Creating An Alexa Skill (Synonyms Finder) - Part One - Introduction And Interaction Model


All Alexa Skill mainly contains two parts, Interaction Model - Front End, and the Hosted Service - Backend.

  • Interaction Model (Front End)
    It is similar to the GUI of a mobile app, Alexa skills need a Voice User Interface (VUI), which is called the interaction model. Interaction Model defines what functionalities or behaviors the skill is able to handle.

  • Hosted Service (Backend)
    The Hosted service, as usual, includes the programming logic to respond to user requests and is hosted on the internet. 

    Alexa Skill

This is part 1 of the article and we shall completely learn all the things about Interaction Model, and in part 2 of this article we shall learn the AWS Lambda method creation and integrating it with the Alexa skill. 

Interacting with an Alexa Skill

To begin a conversation with Alexa-Enabled devices, you say a word, "Alexa", followed by the request line. 

Let us say:

Alexa, ask Synonyms Finder, what are synonyms for Passion?

Wake word: "Alexa"

" Alexa " is the default wake word. It wakes up the device and tells it that the user wants to talk to Alexa.

Starting Phrase: "Ask"

Following the "Alexa" wake word, users must use a starting phrase. In our case "ask" is used to specify the type of request they are using. 

Invocation Name

In the above example "Synonyms Finder" is the invocation name. The user says "Synonyms Finder" to instruct Alexa, to invoke the Synonyms Finder skill. Every skill needs to have a unique invocation name.

Now let's create an Alexa Skill. Log in to and navigate to Alexa Console and click create a new skill, give a skill name, select custom skill, and click create skill. 

Alexa Skill

Now, we are on your created skill dashboard. Now select Invocation on your left menu and give an invocation name for your skill. Invocation name has to be unique and is used to invoke your skill.

Alexa Skill

Let's talk about Intents and Utterances.


Each intent defines a specific behavior, like buttons on a web page. An intent takes user input and executes some code based on it.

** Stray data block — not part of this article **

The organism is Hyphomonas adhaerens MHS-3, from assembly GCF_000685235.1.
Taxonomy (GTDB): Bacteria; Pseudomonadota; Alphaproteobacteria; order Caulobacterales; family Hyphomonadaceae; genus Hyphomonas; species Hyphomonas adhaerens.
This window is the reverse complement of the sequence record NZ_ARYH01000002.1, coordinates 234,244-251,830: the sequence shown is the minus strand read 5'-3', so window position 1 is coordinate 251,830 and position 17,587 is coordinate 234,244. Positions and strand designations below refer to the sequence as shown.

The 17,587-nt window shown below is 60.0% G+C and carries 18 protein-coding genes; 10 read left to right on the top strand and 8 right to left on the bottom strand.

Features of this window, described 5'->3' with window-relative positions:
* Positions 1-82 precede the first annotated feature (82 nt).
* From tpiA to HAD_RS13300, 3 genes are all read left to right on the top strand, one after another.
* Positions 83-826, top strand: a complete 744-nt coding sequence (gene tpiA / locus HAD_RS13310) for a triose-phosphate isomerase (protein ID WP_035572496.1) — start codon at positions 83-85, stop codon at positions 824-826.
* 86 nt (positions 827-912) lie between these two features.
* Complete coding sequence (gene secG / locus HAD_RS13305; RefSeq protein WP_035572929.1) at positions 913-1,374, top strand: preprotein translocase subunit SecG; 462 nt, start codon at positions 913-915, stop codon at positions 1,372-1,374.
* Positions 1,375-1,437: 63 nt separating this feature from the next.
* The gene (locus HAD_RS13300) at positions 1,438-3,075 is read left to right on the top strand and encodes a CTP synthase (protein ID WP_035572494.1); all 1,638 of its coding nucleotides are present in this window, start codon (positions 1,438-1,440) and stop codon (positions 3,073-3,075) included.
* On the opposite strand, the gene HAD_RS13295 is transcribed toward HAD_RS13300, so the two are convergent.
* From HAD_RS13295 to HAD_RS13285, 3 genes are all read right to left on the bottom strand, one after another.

These help Alexa connect the intent to phrases spoken by the user. In this case, these sample utterances will help Alexa map the spoken user input to the intent which we create.

Let us create a custom Intent and add some sample utterances:

Alexa Skill

Before we add sample utterances let us learn what a slot is. 


A slot is a variable that relates to an intent allowing Alexa to understand information about the request. A slot is basically added to the sample utterances which we create.

For example: what are synonyms for the {word}.

Here, whatever is defined in {} is nothing but a variable, so we create a slot and use it in our utterances. Slots are variable and can be used in the backend service to process the request. Let us create a slot with the  name word of type AMAZON.Literal.

Alexa Skill

We do have predefined slot types basically based on the type of variable. We can also create a custom slot type which can take only some set of values.

In our case the slot type is AMAZON.Literal, so the sample utterances also need to contain a sample word along with the slot name. For example, the sample utterance will be like. 

What are synonyms for the {passion | word}? 

Here, passion is a sample word which stands for the word slot.

Now, let us create as many sample utterances we can as shown below. Try adding as many sample utterances as we can so that the skill will be responding for the most utterances.

Alexa Skill

Now, let us check the JSON Editor for the settings we made. We will be able to see all the things like invocationName, and intents in our interaction model. We have created Synonyms intent for our skill. Apart from this, we can have some other predefined intents like AMAZON.CancelIntent which is used for canceling the user response or exiting the skill. These intents can be used in the backend to define some logic to process the request based on the intent received.

  1. {  
  2.     "interactionModel": {  
  3.         "languageModel": {  
  4.             "invocationName""synonyms finder",  
  5.             "intents": [{  
  6.                 "name""AMAZON.FallbackIntent",  
  7.                 "samples": []  
  8.             }, {  
  9.                 "name""AMAZON.CancelIntent",  
  10.                 "samples": []  
  11.             }, {  
  12.                 "name""AMAZON.HelpIntent",  
  13.                 "samples": []  
  14.             }, {  
  15.                 "name""AMAZON.StopIntent",  
  16.                 "samples": []  
  17.             }, {  
  18.                 "name""Synonyms",  
  19.                 "slots": [{  
  20.                     "name""word",  
  21.                     "type""AMAZON.LITERAL"  
  22.                 }],  
  23.                 "samples": ["{impeccable| word} ""{impeccable| word} synonyms""synonyms {impeccable| word}""what are synonyms of {impeccable| word}""what are synonyms for the {impeccable| word} ""What are synonyms for {impeccable| word}"]  
  24.             }],  
  25.             "types": []  
  26.         }  
  27.     }  
  28. }  

In the next part of the article, we will focus on backend services, where we can call an externalAPI to process our request, accessing slots in the AWS Lambda, integrating the Alexa skill with the AWS Lambda function, and even learn how we can test our skill using an Alexa simulator.

If you have any questions please add them as comments.